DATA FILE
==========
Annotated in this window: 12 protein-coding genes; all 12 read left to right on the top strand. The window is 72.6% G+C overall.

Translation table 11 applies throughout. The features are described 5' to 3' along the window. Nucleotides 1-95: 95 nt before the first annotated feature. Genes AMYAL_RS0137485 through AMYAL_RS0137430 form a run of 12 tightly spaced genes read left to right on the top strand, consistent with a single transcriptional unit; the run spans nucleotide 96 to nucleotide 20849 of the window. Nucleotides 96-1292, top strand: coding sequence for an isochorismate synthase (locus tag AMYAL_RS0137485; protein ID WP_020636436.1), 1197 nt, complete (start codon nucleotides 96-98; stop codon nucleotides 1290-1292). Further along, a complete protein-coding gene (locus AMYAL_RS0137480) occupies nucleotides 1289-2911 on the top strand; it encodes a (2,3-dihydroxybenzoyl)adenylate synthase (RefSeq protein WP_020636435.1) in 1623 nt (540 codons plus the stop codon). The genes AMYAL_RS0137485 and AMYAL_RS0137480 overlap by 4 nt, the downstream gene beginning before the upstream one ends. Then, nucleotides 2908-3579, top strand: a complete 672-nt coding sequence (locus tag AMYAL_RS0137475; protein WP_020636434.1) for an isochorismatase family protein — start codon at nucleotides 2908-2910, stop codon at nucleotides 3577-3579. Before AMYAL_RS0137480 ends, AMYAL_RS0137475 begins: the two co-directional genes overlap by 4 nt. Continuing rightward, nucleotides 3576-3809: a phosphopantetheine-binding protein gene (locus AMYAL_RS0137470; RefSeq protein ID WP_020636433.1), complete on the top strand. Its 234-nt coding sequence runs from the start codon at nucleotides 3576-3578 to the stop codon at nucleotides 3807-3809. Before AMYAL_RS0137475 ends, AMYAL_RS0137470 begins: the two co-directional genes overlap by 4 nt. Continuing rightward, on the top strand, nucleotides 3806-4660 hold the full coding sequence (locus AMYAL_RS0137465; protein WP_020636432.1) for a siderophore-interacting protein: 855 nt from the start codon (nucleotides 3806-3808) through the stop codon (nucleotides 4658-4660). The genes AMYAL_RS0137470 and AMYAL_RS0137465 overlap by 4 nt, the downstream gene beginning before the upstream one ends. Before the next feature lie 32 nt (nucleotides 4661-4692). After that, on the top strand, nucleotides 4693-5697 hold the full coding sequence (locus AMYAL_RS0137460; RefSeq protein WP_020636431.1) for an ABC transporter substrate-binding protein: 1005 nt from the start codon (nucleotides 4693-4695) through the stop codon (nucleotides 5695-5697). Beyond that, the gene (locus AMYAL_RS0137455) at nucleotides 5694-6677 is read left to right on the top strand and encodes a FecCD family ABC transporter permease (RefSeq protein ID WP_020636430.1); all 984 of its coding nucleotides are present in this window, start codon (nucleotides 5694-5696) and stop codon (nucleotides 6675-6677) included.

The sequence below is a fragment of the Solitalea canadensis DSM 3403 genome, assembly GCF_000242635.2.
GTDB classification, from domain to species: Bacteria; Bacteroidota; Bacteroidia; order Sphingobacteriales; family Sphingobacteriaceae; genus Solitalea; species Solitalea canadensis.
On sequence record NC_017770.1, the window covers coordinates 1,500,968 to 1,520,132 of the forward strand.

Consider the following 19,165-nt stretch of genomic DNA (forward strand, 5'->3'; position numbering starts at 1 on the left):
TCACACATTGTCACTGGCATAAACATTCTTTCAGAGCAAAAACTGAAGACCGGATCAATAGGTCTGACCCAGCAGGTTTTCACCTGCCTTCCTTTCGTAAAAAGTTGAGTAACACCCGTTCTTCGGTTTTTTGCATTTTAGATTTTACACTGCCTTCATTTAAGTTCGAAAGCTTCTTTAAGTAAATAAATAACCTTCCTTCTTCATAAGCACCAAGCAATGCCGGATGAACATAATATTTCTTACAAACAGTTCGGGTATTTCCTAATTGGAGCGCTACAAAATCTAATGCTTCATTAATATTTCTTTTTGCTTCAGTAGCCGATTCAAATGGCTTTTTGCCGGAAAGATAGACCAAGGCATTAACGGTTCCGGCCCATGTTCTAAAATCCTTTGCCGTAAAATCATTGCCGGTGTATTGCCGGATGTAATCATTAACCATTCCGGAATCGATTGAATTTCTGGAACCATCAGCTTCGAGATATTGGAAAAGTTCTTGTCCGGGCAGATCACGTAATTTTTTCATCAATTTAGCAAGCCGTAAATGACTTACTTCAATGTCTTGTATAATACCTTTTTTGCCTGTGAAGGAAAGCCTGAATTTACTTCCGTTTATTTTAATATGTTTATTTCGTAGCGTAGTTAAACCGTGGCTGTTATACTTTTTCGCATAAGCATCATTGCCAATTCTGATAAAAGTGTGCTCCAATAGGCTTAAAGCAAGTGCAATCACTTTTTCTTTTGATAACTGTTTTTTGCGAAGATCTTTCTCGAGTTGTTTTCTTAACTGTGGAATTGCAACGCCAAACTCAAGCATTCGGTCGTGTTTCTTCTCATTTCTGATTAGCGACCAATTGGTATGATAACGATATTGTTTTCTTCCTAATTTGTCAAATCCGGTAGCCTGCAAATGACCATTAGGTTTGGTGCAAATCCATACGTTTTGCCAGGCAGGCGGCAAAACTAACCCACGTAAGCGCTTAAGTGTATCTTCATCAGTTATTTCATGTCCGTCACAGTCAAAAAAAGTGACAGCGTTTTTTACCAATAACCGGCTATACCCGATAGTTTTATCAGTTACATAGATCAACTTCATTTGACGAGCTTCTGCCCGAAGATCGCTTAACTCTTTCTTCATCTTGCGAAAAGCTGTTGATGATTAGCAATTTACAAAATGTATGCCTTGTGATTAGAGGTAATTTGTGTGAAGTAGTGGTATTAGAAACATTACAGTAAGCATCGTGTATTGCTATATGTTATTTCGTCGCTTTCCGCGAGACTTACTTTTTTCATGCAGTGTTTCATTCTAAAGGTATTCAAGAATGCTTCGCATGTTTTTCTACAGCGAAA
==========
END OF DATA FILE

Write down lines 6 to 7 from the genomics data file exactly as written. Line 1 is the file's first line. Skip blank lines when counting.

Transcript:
Consider the following 19,165-nt stretch of genomic DNA (forward strand, 5'->3'; position numbering starts at 1 on the left):
TCACACATTGTCACTGGCATAAACATTCTTTCAGAGCAAAAACTGAAGACCGGATCAATAGGTCTGACCCAGCAGGTTTTCACCTGCCTTCCTTTCGTAAAAAGTTGAGTAACACCCGTTCTTCGGTTTTTTGCATTTTAGATTTTACACTGCCTTCATTTAAGTTCGAAAGCTTCTTTAAGTAAATAAATAACCTTCCTTCTTCATAAGCACCAAGCAATGCCGGATGAACATAATATTTCTTACAAACAGTTCGGGTATTTCCTAATTGGAGCGCTACAAAATCTAATGCTTCATTAATATTTCTTTTTGCTTCAGTAGCCGATTCAAATGGCTTTTTGCCGGAAAGATAGACCAAGGCATTAACGGTTCCGGCCCATGTTCTAAAATCCTTTGCCGTAAAATCATTGCCGGTGTATTGCCGGATGTAATCATTAACCATTCCGGAATCGATTGAATTTCTGGAACCATCAGCTTCGAGATATTGGAAAAGTTCTTGTCCGGGCAGATCACGTAATTTTTTCATCAATTTAGCAAGCCGTAAATGACTTACTTCAATGTCTTGTATAATACCTTTTTTGCCTGTGAAGGAAAGCCTGAATTTACTTCCGTTTATTTTAATATGTTTATTTCGTAGCGTAGTTAAACCGTGGCTGTTATACTTTTTCGCATAAGCATCATTGCCAATTCTGATAAAAGTGTGCTCCAATAGGCTTAAAGCAAGTGCAATCACTTTTTCTTTTGATAACTGTTTTTTGCGAAGATCTTTCTCGAGTTGTTTTCTTAACTGTGGAATTGCAACGCCAAACTCAAGCATTCGGTCGTGTTTCTTCTCATTTCTGATTAGCGACCAATTGGTATGATAACGATATTGTTTTCTTCCTAATTTGTCAAATCCGGTAGCCTGCAAATGACCATTAGGTTTGGTGCAAATCCATACGTTTTGCCAGGCAGGCGGCAAAACTAACCCACGTAAGCGCTTAAGTGTATCTTCATCAGTTATTTCATGTCCGTCACAGTCAAAAAAAGTGACAGCGTTTTTTACCAATAACCGGCTATACCCGATAGTTTTATCAGTTACATAGATCAACTTCATTTGACGAGCTTCTGCCCGAAGATCGCTTAACTCTTTCTTCATCTTGCGAAAAGCTGTTGATGATTAGCAATTTACAAAATGTATGCCTTGTGATTAGAGGTAATTTGTGTGAAGTAGTGGTATTAGAAACATTACAGTAAGCATCGTGTATTGCTATATGTTATTTCGTCGCTTTCCGCGAGACTTACTTTTTTCATGCAGTGTTTCATTCTAAAGGTATTCAAGAATGCTTCGCATGTTTTTCTACAGCGAAA